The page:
October 2, 2022

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IDO’s new cancer-promoting mechanism—Inhibition of tumor ferroptosis

Molecular Cell: IDO’s new cancer-promoting mechanism—Inhibition of tumor ferroptosis



 

Molecular Cell: IDO’s new cancer-promoting mechanism—Inhibition of tumor ferroptosis

 

IDO (indoleamine 2,3-dioxygenase)once received warm attention due to its important role in tumor immunity, and it also greatly promoted the development of IDO inhibitors and the advancement of clinical trials, but IDO The clinical manifestations of inhibitors are far from expectations [1] .

For a long time, people’s research on IDO has mainly focused on its ability to consume tryptophan to exert immunosuppressive effects, but whether there are other mechanisms involved in the role of IDO in tumors is currently unclear.

 

On March 3, 2022, a research team led by Peter J. Murray from the Max Planck Institute for Biochemistry in Germany published a research article titled Kynurenine importation by SLC7A11 propagates anti-ferroptotic signaling in Molecular Cell .

They found that The metabolite of IDO, kynurenine, is transported into cells through SLC7A11 and inhibits tumor ferroptosis, thus revealing a new mechanism by which IDO promotes tumorigenesis and development .

 

Molecular Cell: IDO's new cancer-promoting mechanism---Inhibition of tumor ferroptosis

 

 

To explore how IDO1-mediated tryptophan metabolism affects the interaction between tumors and CD8 T cells, the authors first constructed a HeLa cell line deficient in IDO1 expression.

Consistent with previous reports: when WT HeLa was co-cultured with CD8 T cells, IFNγ secreted by CD8 T cells induced the expression of IDO1 in HeLa, resulting in depletion of TRP (tryptophan) and two downstream metabolites KYN ( kynurenine (kynurenine ) and KYNA ( kynurenic acid) , but this phenomenon was not observed in IDO1-deficient cells.

 

Considering that KYN is secreted into the culture medium by tumor cells, the authors speculated: Could this metabolite and its derivatives regulate tumor cell proliferation and survival in an autocrine-paracrine manner and affect neighboring cells?

In addition, another downstream metabolite of TRP, indole-3-pyruvate, was recently reported to have strong anti-ferroptosis activity [2] . So do the metabolites downstream of IDO1 (KYN and KYNA) have similar cytoprotective effects?

 

Using IDO1-deficient cell lines, TRP-deficient media, and profiling of the indole ring-opening reaction of TRP’s downstream metabolite, the authors successfully verified their conjecture. They found that IDO1 helps cells defend against ferroptosis through several distinct steps:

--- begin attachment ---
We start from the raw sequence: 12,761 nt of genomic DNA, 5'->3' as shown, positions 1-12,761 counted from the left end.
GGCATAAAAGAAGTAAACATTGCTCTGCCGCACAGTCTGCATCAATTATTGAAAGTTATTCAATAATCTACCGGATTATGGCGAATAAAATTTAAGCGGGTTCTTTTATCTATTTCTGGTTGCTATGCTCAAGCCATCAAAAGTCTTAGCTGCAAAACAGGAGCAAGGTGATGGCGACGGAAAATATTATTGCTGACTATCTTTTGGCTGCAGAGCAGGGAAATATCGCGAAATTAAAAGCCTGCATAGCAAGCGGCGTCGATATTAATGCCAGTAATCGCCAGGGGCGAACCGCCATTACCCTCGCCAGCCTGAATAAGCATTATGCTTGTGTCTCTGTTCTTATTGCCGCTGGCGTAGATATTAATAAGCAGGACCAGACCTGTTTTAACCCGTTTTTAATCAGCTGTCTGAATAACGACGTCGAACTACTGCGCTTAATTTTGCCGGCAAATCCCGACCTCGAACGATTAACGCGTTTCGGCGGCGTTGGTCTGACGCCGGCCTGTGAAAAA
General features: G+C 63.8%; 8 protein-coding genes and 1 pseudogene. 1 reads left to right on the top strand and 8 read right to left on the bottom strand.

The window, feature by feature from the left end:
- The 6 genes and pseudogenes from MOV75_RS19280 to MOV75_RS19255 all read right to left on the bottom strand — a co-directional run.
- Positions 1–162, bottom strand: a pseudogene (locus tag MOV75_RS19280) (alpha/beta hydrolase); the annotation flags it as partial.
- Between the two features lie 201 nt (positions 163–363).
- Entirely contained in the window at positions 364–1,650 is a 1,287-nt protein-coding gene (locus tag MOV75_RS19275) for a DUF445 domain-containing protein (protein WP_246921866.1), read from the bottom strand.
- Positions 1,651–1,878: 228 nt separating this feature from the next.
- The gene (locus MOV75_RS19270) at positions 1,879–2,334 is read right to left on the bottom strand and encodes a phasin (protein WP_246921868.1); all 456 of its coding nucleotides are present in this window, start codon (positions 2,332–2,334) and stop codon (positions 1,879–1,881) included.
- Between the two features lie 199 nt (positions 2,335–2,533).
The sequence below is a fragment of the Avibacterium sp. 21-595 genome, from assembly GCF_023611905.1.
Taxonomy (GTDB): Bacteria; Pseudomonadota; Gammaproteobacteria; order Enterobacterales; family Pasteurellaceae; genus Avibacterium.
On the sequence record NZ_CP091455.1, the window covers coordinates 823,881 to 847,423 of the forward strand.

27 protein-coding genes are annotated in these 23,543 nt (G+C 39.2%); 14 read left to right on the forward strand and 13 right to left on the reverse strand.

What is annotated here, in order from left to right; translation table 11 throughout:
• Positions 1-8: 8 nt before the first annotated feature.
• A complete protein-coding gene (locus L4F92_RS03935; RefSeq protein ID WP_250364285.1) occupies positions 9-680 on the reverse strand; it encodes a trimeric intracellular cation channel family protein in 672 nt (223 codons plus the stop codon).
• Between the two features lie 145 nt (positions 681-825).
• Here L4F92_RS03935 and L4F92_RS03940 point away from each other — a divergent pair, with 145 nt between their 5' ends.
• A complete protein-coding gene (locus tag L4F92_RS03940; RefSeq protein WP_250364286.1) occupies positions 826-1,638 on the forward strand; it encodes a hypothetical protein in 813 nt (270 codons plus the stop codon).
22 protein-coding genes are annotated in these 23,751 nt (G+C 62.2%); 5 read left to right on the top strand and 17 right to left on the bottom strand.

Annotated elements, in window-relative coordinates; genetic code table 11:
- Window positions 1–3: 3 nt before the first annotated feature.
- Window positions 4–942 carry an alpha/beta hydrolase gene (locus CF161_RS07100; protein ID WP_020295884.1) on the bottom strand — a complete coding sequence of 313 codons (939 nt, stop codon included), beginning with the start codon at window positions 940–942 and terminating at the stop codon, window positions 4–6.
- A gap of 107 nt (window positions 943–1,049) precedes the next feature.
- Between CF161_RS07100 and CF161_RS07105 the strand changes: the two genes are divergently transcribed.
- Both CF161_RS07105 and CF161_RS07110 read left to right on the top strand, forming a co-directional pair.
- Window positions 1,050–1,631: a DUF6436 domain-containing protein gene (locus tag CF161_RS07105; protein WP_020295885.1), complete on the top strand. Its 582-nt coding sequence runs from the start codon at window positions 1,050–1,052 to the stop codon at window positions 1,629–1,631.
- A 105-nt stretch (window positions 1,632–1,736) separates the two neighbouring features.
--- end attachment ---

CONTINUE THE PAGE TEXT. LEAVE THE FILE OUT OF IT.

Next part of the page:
First, IDO metabolizes TRP to generate KYN and KYNA, which are further metabolized into 3HK (3-hydroxy-kynurenine) and HAA (3-hydroxyanthranilic acid) , two downstream metabolites with strong ROS scavenging ability.

 

Second, IDO leads to TRP deficiency in cells, activates the integrated stress pathway (ISR) in cells and initiates a series of cytoprotective programs, such as inducing the expression of CYS (cysteine) transporter SLC7A11, which in turn promotes GSH synthesis , inhibits ferroptosis.

 

Third, SLC7A11 can transport KYN into cells and then metabolize into 3HK and HAA to scavenge ROS. In this way, even tumor cells that do not express IDO can acquire the ability to resist ferroptosis in a paracrine manner.

 

Fourth, in a KYN-rich microenvironment, KYN competes with CYS for the SLC7A11 transporter, resulting in a CYS “pseudo-starvation” state, thereby upregulating SLC7A11 expression and promoting CYS uptake through the GCN2-ATF4 pathway.

 

Taken together, the research team’s work revealed a little-known link between IDO and cell survival: inhibition of cell ferroptosis through its downstream metabolite kynurenine, suggesting that IDO acts in an immunosuppressive-independent manner.

Promote the occurrence and development of tumors. At the same time, this discovery also provides a new idea for the clinical use of IDO: targeting the ferroptosis pathway may enhance the clinical therapeutic effect of IDO inhibitors.

 

Molecular Cell: IDO's new cancer-promoting mechanism---Inhibition of tumor ferroptosis

 

 

 

 

references:

https://doi.org/10.1016/j.molcel.2022.02.007
1. Long, G.V., Dummer, R., Hamid, O., Gajewski, T.F., Caglevic, C., Dalle, S., Arance, A., Carlino, M.S., Grob, J.J., Kim, T.M., et al. (2019). Epacadostat plus pembrolizumab versus placebo plus pembrolizumab in patients with unresectable or metastatic melanoma (ECHO-301/KEYNOTE-252): a phase 3, randomised, double-blind study. Lancet Oncol 20, 1083–1097.

2. Zeitler, L., Fiore, A., Meyer, C., Russier, M., Zanella, G., Suppmann, S., Gargaro, M., Sidhu, S.S., Seshagiri, S., Ohnmacht, C., et al. (2021). Anti-ferroptotic mechanism of IL4i1-mediated amino acid metabolism. eLife 10, e64806.

Molecular Cell: IDO’s new cancer-promoting mechanism—Inhibition of tumor ferroptosis

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